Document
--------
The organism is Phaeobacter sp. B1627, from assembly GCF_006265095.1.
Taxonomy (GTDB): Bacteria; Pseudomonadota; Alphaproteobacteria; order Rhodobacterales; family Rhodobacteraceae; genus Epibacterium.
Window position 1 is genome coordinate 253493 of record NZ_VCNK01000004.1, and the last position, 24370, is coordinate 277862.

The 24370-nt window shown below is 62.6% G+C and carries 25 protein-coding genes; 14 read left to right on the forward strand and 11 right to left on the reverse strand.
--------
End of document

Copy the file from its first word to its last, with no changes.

The organism is Phaeobacter sp. B1627, from assembly GCF_006265095.1.
Taxonomy (GTDB): Bacteria; Pseudomonadota; Alphaproteobacteria; order Rhodobacterales; family Rhodobacteraceae; genus Epibacterium.
Window position 1 is genome coordinate 253493 of record NZ_VCNK01000004.1, and the last position, 24370, is coordinate 277862.

The 24370-nt window shown below is 62.6% G+C and carries 25 protein-coding genes; 14 read left to right on the forward strand and 11 right to left on the reverse strand.